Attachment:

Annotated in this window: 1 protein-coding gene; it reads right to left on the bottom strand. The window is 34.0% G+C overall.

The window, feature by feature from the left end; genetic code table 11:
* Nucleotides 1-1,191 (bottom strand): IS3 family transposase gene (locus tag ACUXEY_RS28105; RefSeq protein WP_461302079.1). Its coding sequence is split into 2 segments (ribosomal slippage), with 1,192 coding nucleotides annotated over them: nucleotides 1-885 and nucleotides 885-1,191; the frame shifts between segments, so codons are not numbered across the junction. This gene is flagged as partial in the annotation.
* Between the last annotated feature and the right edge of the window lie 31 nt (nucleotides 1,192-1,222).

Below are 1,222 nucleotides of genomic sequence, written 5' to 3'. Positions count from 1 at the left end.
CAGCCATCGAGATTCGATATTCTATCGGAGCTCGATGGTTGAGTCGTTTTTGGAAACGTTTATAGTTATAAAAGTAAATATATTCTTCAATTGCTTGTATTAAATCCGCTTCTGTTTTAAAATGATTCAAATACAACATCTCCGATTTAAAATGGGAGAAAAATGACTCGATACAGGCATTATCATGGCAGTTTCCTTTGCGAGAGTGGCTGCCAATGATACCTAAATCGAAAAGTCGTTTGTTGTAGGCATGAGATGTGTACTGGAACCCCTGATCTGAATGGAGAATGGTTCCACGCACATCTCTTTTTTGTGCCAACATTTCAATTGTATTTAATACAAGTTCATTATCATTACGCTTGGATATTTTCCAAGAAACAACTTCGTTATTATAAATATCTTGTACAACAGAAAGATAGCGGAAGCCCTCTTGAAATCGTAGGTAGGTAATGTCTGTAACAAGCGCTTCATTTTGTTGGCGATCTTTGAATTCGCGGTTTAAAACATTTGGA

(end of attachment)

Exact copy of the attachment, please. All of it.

Annotated in this window: 1 protein-coding gene; it reads right to left on the bottom strand. The window is 34.0% G+C overall.

The window, feature by feature from the left end; genetic code table 11:
* Nucleotides 1-1,191 (bottom strand): IS3 family transposase gene (locus tag ACUXEY_RS28105; RefSeq protein WP_461302079.1). Its coding sequence is split into 2 segments (ribosomal slippage), with 1,192 coding nucleotides annotated over them: nucleotides 1-885 and nucleotides 885-1,191; the frame shifts between segments, so codons are not numbered across the junction. This gene is flagged as partial in the annotation.
* Between the last annotated feature and the right edge of the window lie 31 nt (nucleotides 1,192-1,222).

Below are 1,222 nucleotides of genomic sequence, written 5' to 3'. Positions count from 1 at the left end.
CAGCCATCGAGATTCGATATTCTATCGGAGCTCGATGGTTGAGTCGTTTTTGGAAACGTTTATAGTTATAAAAGTAAATATATTCTTCAATTGCTTGTATTAAATCCGCTTCTGTTTTAAAATGATTCAAATACAACATCTCCGATTTAAAATGGGAGAAAAATGACTCGATACAGGCATTATCATGGCAGTTTCCTTTGCGAGAGTGGCTGCCAATGATACCTAAATCGAAAAGTCGTTTGTTGTAGGCATGAGATGTGTACTGGAACCCCTGATCTGAATGGAGAATGGTTCCACGCACATCTCTTTTTTGTGCCAACATTTCAATTGTATTTAATACAAGTTCATTATCATTACGCTTGGATATTTTCCAAGAAACAACTTCGTTATTATAAATATCTTGTACAACAGAAAGATAGCGGAAGCCCTCTTGAAATCGTAGGTAGGTAATGTCTGTAACAAGCGCTTCATTTTGTTGGCGATCTTTGAATTCGCGGTTTAAAACATTTGGA